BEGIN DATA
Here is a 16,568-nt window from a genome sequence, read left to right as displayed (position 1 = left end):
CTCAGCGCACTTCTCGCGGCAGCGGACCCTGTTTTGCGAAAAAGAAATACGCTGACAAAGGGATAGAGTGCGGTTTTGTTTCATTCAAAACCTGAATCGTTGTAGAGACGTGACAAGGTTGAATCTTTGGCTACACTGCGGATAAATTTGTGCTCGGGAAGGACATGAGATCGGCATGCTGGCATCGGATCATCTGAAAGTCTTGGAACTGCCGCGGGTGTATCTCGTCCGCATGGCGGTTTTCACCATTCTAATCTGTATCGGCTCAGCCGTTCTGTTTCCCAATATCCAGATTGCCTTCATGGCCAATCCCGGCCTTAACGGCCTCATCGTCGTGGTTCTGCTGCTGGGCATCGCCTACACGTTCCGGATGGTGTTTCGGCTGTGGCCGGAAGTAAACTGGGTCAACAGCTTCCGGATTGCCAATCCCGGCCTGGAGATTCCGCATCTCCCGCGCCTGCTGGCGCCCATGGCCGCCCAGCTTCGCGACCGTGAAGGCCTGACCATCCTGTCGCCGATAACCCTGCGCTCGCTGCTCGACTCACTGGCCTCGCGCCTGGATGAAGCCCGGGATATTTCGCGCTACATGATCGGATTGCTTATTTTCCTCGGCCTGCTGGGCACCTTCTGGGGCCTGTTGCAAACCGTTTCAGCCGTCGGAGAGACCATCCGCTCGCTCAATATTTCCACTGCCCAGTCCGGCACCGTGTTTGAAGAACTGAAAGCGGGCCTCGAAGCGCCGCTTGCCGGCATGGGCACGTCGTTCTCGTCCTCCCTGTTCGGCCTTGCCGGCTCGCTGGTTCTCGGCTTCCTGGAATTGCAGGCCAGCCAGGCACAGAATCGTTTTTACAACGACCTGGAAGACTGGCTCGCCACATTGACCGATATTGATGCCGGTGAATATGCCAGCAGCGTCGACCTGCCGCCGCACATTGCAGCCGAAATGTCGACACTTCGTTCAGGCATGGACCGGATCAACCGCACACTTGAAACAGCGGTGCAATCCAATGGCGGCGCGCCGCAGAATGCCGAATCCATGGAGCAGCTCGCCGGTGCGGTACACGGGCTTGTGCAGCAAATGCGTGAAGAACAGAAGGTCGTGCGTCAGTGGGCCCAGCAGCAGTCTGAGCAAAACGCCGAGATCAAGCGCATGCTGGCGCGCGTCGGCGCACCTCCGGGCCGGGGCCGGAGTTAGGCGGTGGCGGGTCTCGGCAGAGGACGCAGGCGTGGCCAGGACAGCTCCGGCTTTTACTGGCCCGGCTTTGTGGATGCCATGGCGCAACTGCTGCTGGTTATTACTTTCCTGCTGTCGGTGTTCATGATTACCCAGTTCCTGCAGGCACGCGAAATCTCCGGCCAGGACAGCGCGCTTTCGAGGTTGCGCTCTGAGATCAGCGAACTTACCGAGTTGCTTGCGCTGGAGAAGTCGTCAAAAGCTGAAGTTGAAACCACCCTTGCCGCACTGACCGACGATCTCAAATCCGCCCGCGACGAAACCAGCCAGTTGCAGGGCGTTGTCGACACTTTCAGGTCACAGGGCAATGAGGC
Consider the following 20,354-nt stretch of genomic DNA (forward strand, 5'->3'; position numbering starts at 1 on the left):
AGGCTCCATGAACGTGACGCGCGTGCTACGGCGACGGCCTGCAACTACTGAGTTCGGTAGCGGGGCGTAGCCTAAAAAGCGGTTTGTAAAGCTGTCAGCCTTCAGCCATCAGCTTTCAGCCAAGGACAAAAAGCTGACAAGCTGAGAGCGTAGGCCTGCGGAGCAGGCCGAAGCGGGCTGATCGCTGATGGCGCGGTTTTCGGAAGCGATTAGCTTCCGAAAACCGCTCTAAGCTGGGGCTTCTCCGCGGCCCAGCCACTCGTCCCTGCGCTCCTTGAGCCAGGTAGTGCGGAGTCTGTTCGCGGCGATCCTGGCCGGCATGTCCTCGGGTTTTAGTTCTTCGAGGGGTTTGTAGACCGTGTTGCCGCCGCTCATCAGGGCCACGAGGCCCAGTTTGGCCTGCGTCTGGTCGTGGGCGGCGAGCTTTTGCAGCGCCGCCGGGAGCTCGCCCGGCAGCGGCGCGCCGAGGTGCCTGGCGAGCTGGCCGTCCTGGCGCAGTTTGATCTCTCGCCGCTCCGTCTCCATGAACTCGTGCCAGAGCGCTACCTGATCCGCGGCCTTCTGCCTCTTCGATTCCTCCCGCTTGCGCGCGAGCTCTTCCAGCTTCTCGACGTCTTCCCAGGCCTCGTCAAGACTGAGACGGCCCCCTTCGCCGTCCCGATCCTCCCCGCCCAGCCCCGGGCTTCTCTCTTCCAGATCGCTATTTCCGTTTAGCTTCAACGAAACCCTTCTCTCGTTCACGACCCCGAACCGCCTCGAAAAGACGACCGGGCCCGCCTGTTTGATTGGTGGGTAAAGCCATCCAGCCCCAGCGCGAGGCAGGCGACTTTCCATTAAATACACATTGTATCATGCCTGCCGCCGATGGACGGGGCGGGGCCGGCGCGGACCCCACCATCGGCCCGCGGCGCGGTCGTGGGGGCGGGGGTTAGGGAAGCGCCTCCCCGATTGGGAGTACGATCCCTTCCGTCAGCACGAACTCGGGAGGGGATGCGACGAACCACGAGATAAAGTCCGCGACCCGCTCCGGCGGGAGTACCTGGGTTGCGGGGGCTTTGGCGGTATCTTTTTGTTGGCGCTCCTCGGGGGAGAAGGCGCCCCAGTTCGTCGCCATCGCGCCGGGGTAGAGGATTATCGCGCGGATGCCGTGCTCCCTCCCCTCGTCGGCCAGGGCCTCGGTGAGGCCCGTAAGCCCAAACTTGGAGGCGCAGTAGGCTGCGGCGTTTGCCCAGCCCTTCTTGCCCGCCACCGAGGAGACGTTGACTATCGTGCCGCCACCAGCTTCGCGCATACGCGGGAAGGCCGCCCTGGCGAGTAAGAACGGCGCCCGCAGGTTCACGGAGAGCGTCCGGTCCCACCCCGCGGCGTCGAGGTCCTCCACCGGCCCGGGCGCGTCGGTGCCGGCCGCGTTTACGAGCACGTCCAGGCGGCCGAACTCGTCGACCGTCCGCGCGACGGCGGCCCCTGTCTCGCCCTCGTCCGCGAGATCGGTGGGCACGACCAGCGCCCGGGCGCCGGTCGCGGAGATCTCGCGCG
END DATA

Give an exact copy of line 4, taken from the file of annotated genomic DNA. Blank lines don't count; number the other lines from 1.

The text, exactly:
AGGCTCCATGAACGTGACGCGCGTGCTACGGCGACGGCCTGCAACTACTGAGTTCGGTAGCGGGGCGTAGCCTAAAAAGCGGTTTGTAAAGCTGTCAGCCTTCAGCCATCAGCTTTCAGCCAAGGACAAAAAGCTGACAAGCTGAGAGCGTAGGCCTGCGGAGCAGGCCGAAGCGGGCTGATCGCTGATGGCGCGGTTTTCGGAAGCGATTAGCTTCCGAAAACCGCTCTAAGCTGGGGCTTCTCCGCGGCCCAGCCACTCGTCCCTGCGCTCCTTGAGCCAGGTAGTGCGGAGTCTGTTCGCGGCGATCCTGGCCGGCATGTCCTCGGGTTTTAGTTCTTCGAGGGGTTTGTAGACCGTGTTGCCGCCGCTCATCAGGGCCACGAGGCCCAGTTTGGCCTGCGTCTGGTCGTGGGCGGCGAGCTTTTGCAGCGCCGCCGGGAGCTCGCCCGGCAGCGGCGCGCCGAGGTGCCTGGCGAGCTGGCCGTCCTGGCGCAGTTTGATCTCTCGCCGCTCCGTCTCCATGAACTCGTGCCAGAGCGCTACCTGATCCGCGGCCTTCTGCCTCTTCGATTCCTCCCGCTTGCGCGCGAGCTCTTCCAGCTTCTCGACGTCTTCCCAGGCCTCGTCAAGACTGAGACGGCCCCCTTCGCCGTCCCGATCCTCCCCGCCCAGCCCCGGGCTTCTCTCTTCCAGATCGCTATTTCCGTTTAGCTTCAACGAAACCCTTCTCTCGTTCACGACCCCGAACCGCCTCGAAAAGACGACCGGGCCCGCCTGTTTGATTGGTGGGTAAAGCCATCCAGCCCCAGCGCGAGGCAGGCGACTTTCCATTAAATACACATTGTATCATGCCTGCCGCCGATGGACGGGGCGGGGCCGGCGCGGACCCCACCATCGGCCCGCGGCGCGGTCGTGGGGGCGGGGGTTAGGGAAGCGCCTCCCCGATTGGGAGTACGATCCCTTCCGTCAGCACGAACTCGGGAGGGGATGCGACGAACCACGAGATAAAGTCCGCGACCCGCTCCGGCGGGAGTACCTGGGTTGCGGGGGCTTTGGCGGTATCTTTTTGTTGGCGCTCCTCGGGGGAGAAGGCGCCCCAGTTCGTCGCCATCGCGCCGGGGTAGAGGATTATCGCGCGGATGCCGTGCTCCCTCCCCTCGTCGGCCAGGGCCTCGGTGAGGCCCGTAAGCCCAAACTTGGAGGCGCAGTAGGCTGCGGCGTTTGCCCAGCCCTTCTTGCCCGCCACCGAGGAGACGTTGACTATCGTGCCGCCACCAGCTTCGCGCATACGCGGGAAGGCCGCCCTGGCGAGTAAGAACGGCGCCCGCAGGTTCACGGAGAGCGTCCGGTCCCACCCCGCGGCGTCGAGGTCCTCCACCGGCCCGGGCGCGTCGGTGCCGGCCGCGTTTACGAGCACGTCCAGGCGGCCGAACTCGTCGACCGTCCGCGCGACGGCGGCCCCTGTCTCGCCCTCGTCCGCGAGATCGGTGGGCACGACCAGCGCCCGGGCGCCGGTCGCGGAGATCTCGCGCG